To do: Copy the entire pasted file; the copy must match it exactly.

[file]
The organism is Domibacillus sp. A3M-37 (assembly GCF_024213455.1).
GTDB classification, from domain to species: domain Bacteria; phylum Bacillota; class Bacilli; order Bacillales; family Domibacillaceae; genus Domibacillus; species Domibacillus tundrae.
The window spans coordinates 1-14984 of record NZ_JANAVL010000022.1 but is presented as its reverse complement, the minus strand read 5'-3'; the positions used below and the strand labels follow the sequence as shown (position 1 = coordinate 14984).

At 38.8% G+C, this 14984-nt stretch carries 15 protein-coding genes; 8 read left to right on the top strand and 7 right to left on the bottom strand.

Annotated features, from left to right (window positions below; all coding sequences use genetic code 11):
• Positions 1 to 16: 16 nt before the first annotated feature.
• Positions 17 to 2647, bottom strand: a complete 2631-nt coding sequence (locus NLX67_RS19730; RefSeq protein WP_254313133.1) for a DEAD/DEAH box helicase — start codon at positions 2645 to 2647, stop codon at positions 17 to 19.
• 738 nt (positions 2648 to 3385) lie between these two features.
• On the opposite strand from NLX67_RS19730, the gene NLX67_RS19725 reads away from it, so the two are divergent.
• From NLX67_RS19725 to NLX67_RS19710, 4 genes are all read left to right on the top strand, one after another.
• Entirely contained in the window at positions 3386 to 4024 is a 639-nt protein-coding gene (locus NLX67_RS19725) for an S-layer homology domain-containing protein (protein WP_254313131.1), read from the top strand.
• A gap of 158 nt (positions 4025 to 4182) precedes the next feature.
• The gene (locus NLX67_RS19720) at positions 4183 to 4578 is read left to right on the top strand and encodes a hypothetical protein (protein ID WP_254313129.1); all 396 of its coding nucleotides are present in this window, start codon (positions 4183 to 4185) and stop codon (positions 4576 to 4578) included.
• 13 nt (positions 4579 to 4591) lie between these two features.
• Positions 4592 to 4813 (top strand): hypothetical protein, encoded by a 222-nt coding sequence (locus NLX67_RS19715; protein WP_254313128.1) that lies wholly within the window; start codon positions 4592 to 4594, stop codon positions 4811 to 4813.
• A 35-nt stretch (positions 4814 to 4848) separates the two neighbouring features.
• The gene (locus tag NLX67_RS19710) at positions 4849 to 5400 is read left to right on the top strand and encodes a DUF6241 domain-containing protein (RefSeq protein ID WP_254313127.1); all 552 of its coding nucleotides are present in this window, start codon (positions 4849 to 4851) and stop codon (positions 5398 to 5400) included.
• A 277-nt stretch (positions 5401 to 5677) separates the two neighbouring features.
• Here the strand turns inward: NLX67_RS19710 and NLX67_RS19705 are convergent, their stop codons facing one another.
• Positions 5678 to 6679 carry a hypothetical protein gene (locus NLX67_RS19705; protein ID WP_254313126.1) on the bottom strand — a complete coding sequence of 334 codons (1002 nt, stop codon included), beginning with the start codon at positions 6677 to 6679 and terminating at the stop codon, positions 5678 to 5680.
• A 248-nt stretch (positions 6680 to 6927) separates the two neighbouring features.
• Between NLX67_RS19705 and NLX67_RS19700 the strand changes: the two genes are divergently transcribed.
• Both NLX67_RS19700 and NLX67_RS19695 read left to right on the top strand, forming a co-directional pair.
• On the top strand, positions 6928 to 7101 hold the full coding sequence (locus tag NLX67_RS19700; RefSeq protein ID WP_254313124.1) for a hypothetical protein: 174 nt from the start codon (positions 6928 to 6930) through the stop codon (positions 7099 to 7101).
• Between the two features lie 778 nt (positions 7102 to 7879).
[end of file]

The organism is Domibacillus sp. A3M-37 (assembly GCF_024213455.1).
GTDB classification, from domain to species: domain Bacteria; phylum Bacillota; class Bacilli; order Bacillales; family Domibacillaceae; genus Domibacillus; species Domibacillus tundrae.
The window spans coordinates 1-14984 of record NZ_JANAVL010000022.1 but is presented as its reverse complement, the minus strand read 5'-3'; the positions used below and the strand labels follow the sequence as shown (position 1 = coordinate 14984).

At 38.8% G+C, this 14984-nt stretch carries 15 protein-coding genes; 8 read left to right on the top strand and 7 right to left on the bottom strand.

Annotated features, from left to right (window positions below; all coding sequences use genetic code 11):
• Positions 1 to 16: 16 nt before the first annotated feature.
• Positions 17 to 2647, bottom strand: a complete 2631-nt coding sequence (locus NLX67_RS19730; RefSeq protein WP_254313133.1) for a DEAD/DEAH box helicase — start codon at positions 2645 to 2647, stop codon at positions 17 to 19.
• 738 nt (positions 2648 to 3385) lie between these two features.
• On the opposite strand from NLX67_RS19730, the gene NLX67_RS19725 reads away from it, so the two are divergent.
• From NLX67_RS19725 to NLX67_RS19710, 4 genes are all read left to right on the top strand, one after another.
• Entirely contained in the window at positions 3386 to 4024 is a 639-nt protein-coding gene (locus NLX67_RS19725) for an S-layer homology domain-containing protein (protein WP_254313131.1), read from the top strand.
• A gap of 158 nt (positions 4025 to 4182) precedes the next feature.
• The gene (locus NLX67_RS19720) at positions 4183 to 4578 is read left to right on the top strand and encodes a hypothetical protein (protein ID WP_254313129.1); all 396 of its coding nucleotides are present in this window, start codon (positions 4183 to 4185) and stop codon (positions 4576 to 4578) included.
• 13 nt (positions 4579 to 4591) lie between these two features.
• Positions 4592 to 4813 (top strand): hypothetical protein, encoded by a 222-nt coding sequence (locus NLX67_RS19715; protein WP_254313128.1) that lies wholly within the window; start codon positions 4592 to 4594, stop codon positions 4811 to 4813.
• A 35-nt stretch (positions 4814 to 4848) separates the two neighbouring features.
• The gene (locus tag NLX67_RS19710) at positions 4849 to 5400 is read left to right on the top strand and encodes a DUF6241 domain-containing protein (RefSeq protein ID WP_254313127.1); all 552 of its coding nucleotides are present in this window, start codon (positions 4849 to 4851) and stop codon (positions 5398 to 5400) included.
• A 277-nt stretch (positions 5401 to 5677) separates the two neighbouring features.
• Here the strand turns inward: NLX67_RS19710 and NLX67_RS19705 are convergent, their stop codons facing one another.
• Positions 5678 to 6679 carry a hypothetical protein gene (locus NLX67_RS19705; protein ID WP_254313126.1) on the bottom strand — a complete coding sequence of 334 codons (1002 nt, stop codon included), beginning with the start codon at positions 6677 to 6679 and terminating at the stop codon, positions 5678 to 5680.
• A 248-nt stretch (positions 6680 to 6927) separates the two neighbouring features.
• Between NLX67_RS19705 and NLX67_RS19700 the strand changes: the two genes are divergently transcribed.
• Both NLX67_RS19700 and NLX67_RS19695 read left to right on the top strand, forming a co-directional pair.
• On the top strand, positions 6928 to 7101 hold the full coding sequence (locus tag NLX67_RS19700; RefSeq protein ID WP_254313124.1) for a hypothetical protein: 174 nt from the start codon (positions 6928 to 6930) through the stop codon (positions 7099 to 7101).
• Between the two features lie 778 nt (positions 7102 to 7879).